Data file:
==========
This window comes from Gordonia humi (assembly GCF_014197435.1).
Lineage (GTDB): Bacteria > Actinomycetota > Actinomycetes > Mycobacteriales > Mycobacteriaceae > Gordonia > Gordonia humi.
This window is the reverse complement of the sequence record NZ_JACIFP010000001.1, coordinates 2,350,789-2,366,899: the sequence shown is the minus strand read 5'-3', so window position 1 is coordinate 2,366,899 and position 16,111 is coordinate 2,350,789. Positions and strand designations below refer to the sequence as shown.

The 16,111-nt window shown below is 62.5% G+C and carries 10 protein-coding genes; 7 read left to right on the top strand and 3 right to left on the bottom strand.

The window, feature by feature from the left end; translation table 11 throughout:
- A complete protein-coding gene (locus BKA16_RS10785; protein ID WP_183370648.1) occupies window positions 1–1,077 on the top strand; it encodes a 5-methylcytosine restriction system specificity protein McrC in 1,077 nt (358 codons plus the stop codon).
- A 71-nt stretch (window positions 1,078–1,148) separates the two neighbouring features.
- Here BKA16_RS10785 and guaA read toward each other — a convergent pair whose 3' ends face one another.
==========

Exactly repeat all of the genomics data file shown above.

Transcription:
This window comes from Gordonia humi (assembly GCF_014197435.1).
Lineage (GTDB): Bacteria > Actinomycetota > Actinomycetes > Mycobacteriales > Mycobacteriaceae > Gordonia > Gordonia humi.
This window is the reverse complement of the sequence record NZ_JACIFP010000001.1, coordinates 2,350,789-2,366,899: the sequence shown is the minus strand read 5'-3', so window position 1 is coordinate 2,366,899 and position 16,111 is coordinate 2,350,789. Positions and strand designations below refer to the sequence as shown.

The 16,111-nt window shown below is 62.5% G+C and carries 10 protein-coding genes; 7 read left to right on the top strand and 3 right to left on the bottom strand.

The window, feature by feature from the left end; translation table 11 throughout:
- A complete protein-coding gene (locus BKA16_RS10785; protein ID WP_183370648.1) occupies window positions 1–1,077 on the top strand; it encodes a 5-methylcytosine restriction system specificity protein McrC in 1,077 nt (358 codons plus the stop codon).
- A 71-nt stretch (window positions 1,078–1,148) separates the two neighbouring features.
- Here BKA16_RS10785 and guaA read toward each other — a convergent pair whose 3' ends face one another.